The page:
Dining table inspired by the Greene & Greene Thorsen table

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Blog series by TungOil updated 06-05-2017 02:47 AM 14 parts 20481 reads 59 comments total

Part 1: Designing the dining table

02-04-2017 02:02 AM by TungOil | 6 comments »

I recently started the design work for my next project- a dining room table inspired by the Greene & Greene Thorsen House table. My wife has been requesting a new dining room table for quite a while. Her biggest requirement is that it “must seat 12 people”. I decided to blog the construction of this table, I hope a few folks will be interested in following along and provide advice along the way! Since I have always liked the Greene & Greene style, I started looking a...

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Part 2: The First Derivative

02-07-2017 12:16 AM by TungOil | 2 comments »

I think every project I have ever done has led me on at least one tangent, derivative project. This one has already spawned it’s first…… Since I have not used my vacuum bagging system for quite a while, I decided to pull all the equipment out and look it over to make sure everything was still in good working order. When I set up my system originally, I went really basic- an old roughing pump from a mass spec coupled to a home made bag fabricated from heavy plastic drop cloth materi...

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Part 3: A Visit to the Hardwood Dealer

02-12-2017 03:15 AM by TungOil | 4 comments »

Now that my table design is finalized, it was time to head to the hardwood dealer to pick up materials. Hearne Hardwoods in Chester Country, PA is my hardwood dealer of choice for projects requiring very fine wood. They have an extensive selection including figured woods, which I wanted for the top on this table. I loaded up the trailer with 75 bf of 8/4 and 35 bf of 5/4 sapele, along with 40 bf of highly figured 8/4 to be resawn for my top veneers. I unloaded everything and broug...

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Part 4: Veneer Thickness

02-25-2017 01:25 AM by TungOil | 2 comments »

With my materials procured, it’s time to start planning the cuts to make the veneers for the table top. If I’m careful, I can plan the cuts to yield all of the veneer used for the top from a single board. This will give me the best grain and color match across the table, especially important when using figured materials. My table top is designed around 5” wide boards- the veneered cores for each half of the ellipse are made up of seven 5” wide boards totaling 35&...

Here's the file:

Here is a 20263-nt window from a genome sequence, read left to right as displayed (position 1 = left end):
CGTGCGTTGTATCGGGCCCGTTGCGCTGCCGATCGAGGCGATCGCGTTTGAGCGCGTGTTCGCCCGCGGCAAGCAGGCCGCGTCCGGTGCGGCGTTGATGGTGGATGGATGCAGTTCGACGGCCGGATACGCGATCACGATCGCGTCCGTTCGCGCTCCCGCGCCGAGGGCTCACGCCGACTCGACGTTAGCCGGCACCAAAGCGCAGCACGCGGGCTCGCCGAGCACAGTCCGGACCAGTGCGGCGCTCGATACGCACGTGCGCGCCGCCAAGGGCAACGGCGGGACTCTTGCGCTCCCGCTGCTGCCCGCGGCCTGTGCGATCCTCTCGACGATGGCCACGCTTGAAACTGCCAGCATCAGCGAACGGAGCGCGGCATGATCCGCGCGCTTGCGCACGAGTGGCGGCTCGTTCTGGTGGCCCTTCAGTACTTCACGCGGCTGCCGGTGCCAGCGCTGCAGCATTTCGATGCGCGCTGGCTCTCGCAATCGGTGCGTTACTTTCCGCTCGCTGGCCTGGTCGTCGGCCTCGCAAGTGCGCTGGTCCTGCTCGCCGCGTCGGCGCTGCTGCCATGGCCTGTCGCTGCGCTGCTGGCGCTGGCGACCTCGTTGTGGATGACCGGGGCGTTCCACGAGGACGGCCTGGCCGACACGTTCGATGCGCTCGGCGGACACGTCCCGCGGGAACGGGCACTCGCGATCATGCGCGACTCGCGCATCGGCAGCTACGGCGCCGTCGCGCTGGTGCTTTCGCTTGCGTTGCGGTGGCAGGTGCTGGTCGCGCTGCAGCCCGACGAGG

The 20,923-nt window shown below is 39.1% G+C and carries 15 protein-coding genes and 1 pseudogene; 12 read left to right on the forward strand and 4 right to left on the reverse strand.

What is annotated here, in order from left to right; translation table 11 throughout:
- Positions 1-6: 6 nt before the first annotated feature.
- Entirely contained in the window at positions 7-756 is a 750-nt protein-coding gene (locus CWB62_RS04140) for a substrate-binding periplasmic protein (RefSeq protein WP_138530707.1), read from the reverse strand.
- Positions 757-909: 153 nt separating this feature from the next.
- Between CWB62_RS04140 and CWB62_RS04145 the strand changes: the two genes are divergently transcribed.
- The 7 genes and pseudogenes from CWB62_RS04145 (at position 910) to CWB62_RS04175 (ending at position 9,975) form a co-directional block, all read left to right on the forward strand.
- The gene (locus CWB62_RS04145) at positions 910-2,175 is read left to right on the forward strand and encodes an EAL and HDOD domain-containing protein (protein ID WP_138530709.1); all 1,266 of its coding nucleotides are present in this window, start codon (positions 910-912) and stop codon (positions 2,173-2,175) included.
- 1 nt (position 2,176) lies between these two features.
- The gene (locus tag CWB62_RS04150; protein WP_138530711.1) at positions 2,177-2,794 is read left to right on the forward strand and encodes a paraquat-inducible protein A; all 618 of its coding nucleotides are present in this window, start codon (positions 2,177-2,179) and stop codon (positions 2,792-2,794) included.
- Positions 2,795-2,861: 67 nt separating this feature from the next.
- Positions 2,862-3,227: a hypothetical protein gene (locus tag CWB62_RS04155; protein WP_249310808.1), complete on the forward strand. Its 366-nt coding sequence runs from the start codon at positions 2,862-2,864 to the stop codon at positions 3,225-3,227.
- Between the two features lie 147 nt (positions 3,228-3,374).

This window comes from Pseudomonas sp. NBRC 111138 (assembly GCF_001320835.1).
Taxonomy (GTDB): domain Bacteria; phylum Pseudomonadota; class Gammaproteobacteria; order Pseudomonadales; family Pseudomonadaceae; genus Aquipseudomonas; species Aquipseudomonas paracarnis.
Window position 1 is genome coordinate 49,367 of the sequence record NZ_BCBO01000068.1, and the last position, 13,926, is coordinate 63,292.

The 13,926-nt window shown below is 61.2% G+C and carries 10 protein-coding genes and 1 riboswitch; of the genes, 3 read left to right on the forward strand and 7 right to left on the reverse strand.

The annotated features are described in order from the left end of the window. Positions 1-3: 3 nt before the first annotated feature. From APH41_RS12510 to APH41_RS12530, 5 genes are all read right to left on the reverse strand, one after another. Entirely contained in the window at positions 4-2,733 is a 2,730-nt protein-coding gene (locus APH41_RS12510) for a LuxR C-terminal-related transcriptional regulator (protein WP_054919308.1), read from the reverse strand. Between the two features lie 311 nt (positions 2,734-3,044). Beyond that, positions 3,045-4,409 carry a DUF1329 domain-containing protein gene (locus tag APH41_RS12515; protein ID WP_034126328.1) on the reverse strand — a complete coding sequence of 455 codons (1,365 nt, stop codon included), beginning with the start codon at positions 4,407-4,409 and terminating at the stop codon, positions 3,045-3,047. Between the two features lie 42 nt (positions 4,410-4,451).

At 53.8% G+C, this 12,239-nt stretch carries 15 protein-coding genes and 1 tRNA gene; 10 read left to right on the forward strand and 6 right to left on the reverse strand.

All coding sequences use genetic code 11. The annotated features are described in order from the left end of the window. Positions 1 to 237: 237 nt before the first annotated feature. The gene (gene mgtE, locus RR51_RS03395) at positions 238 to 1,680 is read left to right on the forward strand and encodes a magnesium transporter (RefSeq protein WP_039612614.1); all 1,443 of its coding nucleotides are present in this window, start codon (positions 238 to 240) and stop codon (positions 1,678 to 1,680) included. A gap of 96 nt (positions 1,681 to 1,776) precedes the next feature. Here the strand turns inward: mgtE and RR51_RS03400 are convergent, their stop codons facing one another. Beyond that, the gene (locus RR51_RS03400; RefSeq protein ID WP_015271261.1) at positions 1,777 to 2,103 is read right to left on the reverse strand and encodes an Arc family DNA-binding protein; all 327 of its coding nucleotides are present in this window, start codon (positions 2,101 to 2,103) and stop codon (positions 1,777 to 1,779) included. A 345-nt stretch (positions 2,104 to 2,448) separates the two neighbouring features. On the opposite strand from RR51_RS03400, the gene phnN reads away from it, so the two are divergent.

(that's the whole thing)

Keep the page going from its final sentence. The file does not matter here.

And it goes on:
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Part 5: Veneer Resawing- Bottoms

03-07-2017 04:05 AM by TungOil | 4 comments »

I spent some time this weekend setting up to resaw my veneers. I put together a quick jig to help assure my veneer thickness came out as even as possible. Since even a variance of just 0.005” over ten slices of veneer could add up to nearly 1/16”, I made sure my jig was parallel to the blade. In addition, I flipped the board for each slice of veneer to cancel out any error accumulation. Each veneer slice is 5-1/4” wide and 5’ long. The cuts take about 18 m...

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Part 6: Resawing Top Veneers & CNC Forms

03-15-2017 03:25 AM by TungOil | 4 comments »

This weekend I was able to resaw all the veneers for the top from the figured sapele. These three boards started out as a single 9/4 board 16’ long. There was quite a bit of bow and twist to take out, but light passes with the jointer flattened one face with minimal chip out. Once I had a flat face I was able to resaw into veneer. The figured sapele proved to be far more difficult to resaw than the quarter sawn I used for the bottom veneers. The blade had more of a tendency to ...

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Part 7: Preparing Cores and First Test Bagged Board

03-21-2017 02:08 AM by TungOil | 0 comments »

Now that all of the veneer material is ready it is time to prepare the baltic birch plywood cores. Each finished board consists of two 3/4” baltic birch center cores with a sapele veneer top and bottom. I first cut each 5’x5’ sheet roughly in half for easier handling. The cut is placed slightly off center to be sure I get the maximum number of strips from each piece of plywood. The top shelf on my parts cart is high enough to allow large parts to pass over my join...